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Effect of Sale on Balance Sheet

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    • DollarsToDonuts
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      Ok everyone, it took me awhile to gather the courage to ask this question as it is such a basic accounting question but:

      How does one sale of inventory affect the balance sheet?

      I have no idea why I can’t answer this completely…chalk it up to CFA brain I suppose, but it was just one of those questions I asked myself and then suddenly realized I couldn’t answer it completely which has scared the living daylights out of me.

      I know it would increase cash or accounts receivable depending on the transaction, decrease inventory, and increase equity (via retained earnings), but I can’t remember by which amounts.

      Can anyone provide an example/explanation and relieve me of my temporary bout of insanity?

    • edulima
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      Let me try: suppose you sell for $100 an item in your inventory that cost you $60. If you sell it for cash, the $100 comes into the “Cash” account; if on credit, into the “A/R” account, increasing assets. To balance it, the “Retained Earnings” account goes up by $100 (through the “Revenue” account in the Income Statement). On the cost side, your “Inventory” account goes down by $60 and a balancing decrease of $60 comes into the “Retained Earnings” account through the “COGS” account in the Income Statement. Hope this helps.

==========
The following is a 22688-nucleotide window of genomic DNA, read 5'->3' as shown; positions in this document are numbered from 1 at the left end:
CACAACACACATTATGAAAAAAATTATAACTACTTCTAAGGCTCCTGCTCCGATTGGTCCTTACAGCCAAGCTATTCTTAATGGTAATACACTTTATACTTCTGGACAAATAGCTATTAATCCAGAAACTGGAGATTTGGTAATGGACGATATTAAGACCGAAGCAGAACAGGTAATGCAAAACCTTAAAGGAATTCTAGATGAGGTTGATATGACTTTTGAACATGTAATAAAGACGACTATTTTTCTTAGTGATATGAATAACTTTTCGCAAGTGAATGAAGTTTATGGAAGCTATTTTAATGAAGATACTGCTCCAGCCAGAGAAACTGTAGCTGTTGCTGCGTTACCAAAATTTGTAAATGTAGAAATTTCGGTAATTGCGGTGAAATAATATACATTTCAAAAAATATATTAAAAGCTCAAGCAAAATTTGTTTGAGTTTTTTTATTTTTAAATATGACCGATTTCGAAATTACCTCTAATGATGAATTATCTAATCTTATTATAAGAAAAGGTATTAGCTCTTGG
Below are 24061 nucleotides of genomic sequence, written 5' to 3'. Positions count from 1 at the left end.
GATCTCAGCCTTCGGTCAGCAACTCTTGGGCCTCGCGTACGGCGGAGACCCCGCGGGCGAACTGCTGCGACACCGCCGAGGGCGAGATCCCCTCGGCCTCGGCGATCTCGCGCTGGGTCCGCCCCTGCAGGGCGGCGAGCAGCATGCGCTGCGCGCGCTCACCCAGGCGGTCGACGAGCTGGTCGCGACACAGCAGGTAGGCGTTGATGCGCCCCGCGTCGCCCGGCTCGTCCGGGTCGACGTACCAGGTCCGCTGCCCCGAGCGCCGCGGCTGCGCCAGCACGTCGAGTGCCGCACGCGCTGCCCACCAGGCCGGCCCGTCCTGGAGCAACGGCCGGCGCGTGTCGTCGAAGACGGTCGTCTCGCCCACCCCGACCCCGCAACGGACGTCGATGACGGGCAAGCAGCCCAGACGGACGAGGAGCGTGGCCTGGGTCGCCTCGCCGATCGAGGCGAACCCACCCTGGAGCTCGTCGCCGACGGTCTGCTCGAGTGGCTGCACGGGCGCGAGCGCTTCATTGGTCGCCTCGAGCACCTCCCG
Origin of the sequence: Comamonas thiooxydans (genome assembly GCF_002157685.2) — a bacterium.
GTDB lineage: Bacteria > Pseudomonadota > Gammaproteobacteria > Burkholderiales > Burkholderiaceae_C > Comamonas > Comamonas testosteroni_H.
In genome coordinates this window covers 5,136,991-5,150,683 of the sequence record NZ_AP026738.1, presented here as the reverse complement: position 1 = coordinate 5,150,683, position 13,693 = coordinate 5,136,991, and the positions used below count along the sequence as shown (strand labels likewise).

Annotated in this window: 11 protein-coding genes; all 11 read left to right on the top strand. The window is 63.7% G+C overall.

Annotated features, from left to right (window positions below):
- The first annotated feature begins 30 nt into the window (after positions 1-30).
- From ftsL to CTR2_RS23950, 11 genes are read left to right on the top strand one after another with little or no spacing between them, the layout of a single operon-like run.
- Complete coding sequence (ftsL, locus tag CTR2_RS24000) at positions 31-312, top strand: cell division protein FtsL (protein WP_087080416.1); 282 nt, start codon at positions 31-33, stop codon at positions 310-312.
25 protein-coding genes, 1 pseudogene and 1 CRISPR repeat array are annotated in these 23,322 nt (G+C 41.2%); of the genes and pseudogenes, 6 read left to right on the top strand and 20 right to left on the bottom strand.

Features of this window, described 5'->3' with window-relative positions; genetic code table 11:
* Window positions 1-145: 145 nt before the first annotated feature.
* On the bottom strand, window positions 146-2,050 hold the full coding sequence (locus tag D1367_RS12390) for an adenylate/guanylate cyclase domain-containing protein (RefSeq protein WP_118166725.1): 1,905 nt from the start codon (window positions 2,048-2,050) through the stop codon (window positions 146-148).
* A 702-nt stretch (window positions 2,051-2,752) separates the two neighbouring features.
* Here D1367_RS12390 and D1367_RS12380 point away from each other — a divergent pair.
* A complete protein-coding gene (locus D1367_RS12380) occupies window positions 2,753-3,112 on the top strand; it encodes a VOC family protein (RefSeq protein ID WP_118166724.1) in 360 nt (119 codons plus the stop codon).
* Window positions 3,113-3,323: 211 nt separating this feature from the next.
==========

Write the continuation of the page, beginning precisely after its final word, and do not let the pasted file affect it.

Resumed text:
• DollarsToDonuts
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      @edulima thank you so much! and what if we were to throw in a tax assumption (say 25%)?

    • edulima
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      @DollarsToDonuts no problem and good follow-up question. I think the tax you’re referring to is a “corporate income” tax, right? In that case, the first thing to consider is how the accounting tax treatment differs from the statutory tax treatment. I guess the simplest case is to assume that tax is paid in cash in the same period (so no deferred tax asset or liability). Net income for the item in our example was $40 pre-tax, so it gets reduced by a $10 tax expense. This tax transaction is reflected in balance sheet as a $10 reduction in the “cash” account and a $10 reduction in the “retained earnings” account through the “tax expense” account in the Income Statement.

      The next complicating factor would be to defer the tax, and here I’m getting away from my comfort zone :-), but ultimately the impact should be a “transfer” from the “cash” account to a “deferred tax asset/liability” account.

    • DollarsToDonuts
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      @edulima thanks so much edulima. this really cleared things up and helped to reassure myself that i’m not going crazy!

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